In Paris, Natixis Signs Green Lease for Gare de Lyon Office Space Renewal

In what is becoming more than just a trend, another major European tenant has signed a green lease, driven in part by pending legislation in France.

SFL’s Rives de Seine office building in Paris.

The French bank Natixis recently announced that it has signed a 7-year lease renewal for its office space at the Societe Fonciere Lyonnaise’s (“SFL”) “Rives de Seine” office building at 68-76 quai de la Rapee in Paris’s 12th Arrondissement. The 224,000-square-foot tower is located on the banks of the Seine River near the Gare de Lyon train station. The transaction is important because of the shared environmental obligations that the parties have incorporated into the lease.

The lease keeps Natixis at the Rives de Seine through 2020. It implements a shared environmental program for the space at an office rent of 480 euro per square meter (or about 45 euro per square foot). Although this sum was less than the current rank the bank is paying, according to SFL it reflects current market conditions in the Parisian commercial real estate market. Details are thin on what the specific green obligations incorporated into the lease’s shared environmental program’s might be. But the transaction is still notable for our purposes here at gbNYC+ for several reasons.

First, as we discussed recently here at gbNYC+ in profiling another European lease, in Helsinki, which incorporates green obligations, France’s Grenelle de L’Environnement legislation will require an environmental appendix for leases entered into for office or retail purposes larger than (approximately) 22,000 square feet. The requirement took effect as of January 1, 2012 for leases signed or renewed as of that date. It also triggers on July 14, 2013 for existing leases.

Again, the environmental appendix must include information on actual water and energy consumption, waste treatment, heating, cooling, ventilation, and lighting equipment in the building. It also requires the landlord and tenant to establish a mechanism for continuously monitoring the energy performance of the premises in order to reduce consumption. So it’s not unreasonable to assume that Natixis’s lease includes most – if not all – of those obligations given the looming compliance deadline for existing leases in a couple of weeks.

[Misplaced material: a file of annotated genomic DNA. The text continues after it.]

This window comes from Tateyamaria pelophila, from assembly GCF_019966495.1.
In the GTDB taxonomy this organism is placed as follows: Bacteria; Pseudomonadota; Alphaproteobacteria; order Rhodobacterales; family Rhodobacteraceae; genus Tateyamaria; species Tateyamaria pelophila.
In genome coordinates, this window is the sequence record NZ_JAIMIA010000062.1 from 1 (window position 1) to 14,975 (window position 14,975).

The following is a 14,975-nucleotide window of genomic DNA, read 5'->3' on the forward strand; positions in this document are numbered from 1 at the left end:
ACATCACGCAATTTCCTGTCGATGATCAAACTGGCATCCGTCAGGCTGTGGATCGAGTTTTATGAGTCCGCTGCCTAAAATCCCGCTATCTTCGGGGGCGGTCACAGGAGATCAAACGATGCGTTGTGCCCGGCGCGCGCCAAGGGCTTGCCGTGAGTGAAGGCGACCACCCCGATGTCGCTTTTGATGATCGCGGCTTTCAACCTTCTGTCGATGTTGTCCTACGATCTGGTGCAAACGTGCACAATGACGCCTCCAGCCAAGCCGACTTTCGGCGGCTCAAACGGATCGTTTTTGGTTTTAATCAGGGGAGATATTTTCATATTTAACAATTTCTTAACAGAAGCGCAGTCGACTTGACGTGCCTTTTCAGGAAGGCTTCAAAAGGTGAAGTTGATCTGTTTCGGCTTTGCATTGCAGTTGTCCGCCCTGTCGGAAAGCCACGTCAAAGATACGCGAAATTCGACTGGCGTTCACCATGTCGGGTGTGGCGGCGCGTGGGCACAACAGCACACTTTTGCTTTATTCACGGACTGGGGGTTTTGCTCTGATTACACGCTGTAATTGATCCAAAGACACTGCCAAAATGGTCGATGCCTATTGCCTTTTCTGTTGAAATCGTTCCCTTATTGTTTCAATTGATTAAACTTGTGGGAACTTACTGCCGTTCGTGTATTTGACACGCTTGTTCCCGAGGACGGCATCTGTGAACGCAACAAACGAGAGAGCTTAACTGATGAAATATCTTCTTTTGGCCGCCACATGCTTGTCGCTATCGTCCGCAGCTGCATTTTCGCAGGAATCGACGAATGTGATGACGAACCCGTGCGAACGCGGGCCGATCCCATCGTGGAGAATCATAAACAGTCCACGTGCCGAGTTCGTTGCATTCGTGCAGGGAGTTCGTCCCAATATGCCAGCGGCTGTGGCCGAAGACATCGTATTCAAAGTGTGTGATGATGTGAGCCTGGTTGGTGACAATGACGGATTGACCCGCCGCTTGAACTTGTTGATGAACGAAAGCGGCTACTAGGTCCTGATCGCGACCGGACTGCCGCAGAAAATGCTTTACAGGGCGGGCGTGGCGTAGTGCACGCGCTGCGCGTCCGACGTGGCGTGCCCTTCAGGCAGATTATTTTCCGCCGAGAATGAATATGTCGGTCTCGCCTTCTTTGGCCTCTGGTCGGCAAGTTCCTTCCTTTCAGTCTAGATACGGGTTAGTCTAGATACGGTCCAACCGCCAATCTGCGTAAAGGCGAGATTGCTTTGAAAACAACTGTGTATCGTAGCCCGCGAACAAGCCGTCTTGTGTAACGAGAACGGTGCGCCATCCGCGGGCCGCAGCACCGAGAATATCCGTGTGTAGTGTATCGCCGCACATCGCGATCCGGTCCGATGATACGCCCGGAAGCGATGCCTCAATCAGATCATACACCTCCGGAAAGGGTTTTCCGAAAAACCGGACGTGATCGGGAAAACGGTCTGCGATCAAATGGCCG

The Natixis renewal is – in our opinion – indicative of an increasing trend outside of North America where commercial office leases are incorporating environmental obligations. In France, of course, this is being driven by the Grenelle legislation. But in other countries – like Finland and South Africa, for example – the driver appears to be – at least partially – a hedge against future regulatory activity. It’s important to emphasize that we have yet to see anything similar take place in the North American commercial real estate markets. Again, that could change. But until then we’ll keep an eye abroad to see exactly how private sector players are dealing with these increasingly pervasive publicly driven requirements.

About Stephen Del Percio

Stephen Del Percio has written for gbNYC+ since 2006 and currently serves as in-house counsel for one of the world's largest engineering, construction, and technical services companies. He earned a B.Eng. from Columbia, his J.D. at William & Mary, and lives in New York City with his wife and daughter. You can follow Stephen on Twitter, email him at, or join gbNYC on Facebook to continue the conversation.

about gbNYC

gbNYC is a multi-disciplinary consulting and real estate services firm. In addition to representing office tenants and commercial buyers in leasing and acquisitions, we also provide innovative consulting solutions from a unique, green building perspective. We advise on green building financial incentives, comment on proposed green building marketing strategies, author white papers, treatises, and market analyses, organize seminars on the LEED process and professional accreditation, and provide advice and analysis on green building risk management and the overall state of green real estate, leasing, and construction, in New York City and beyond.

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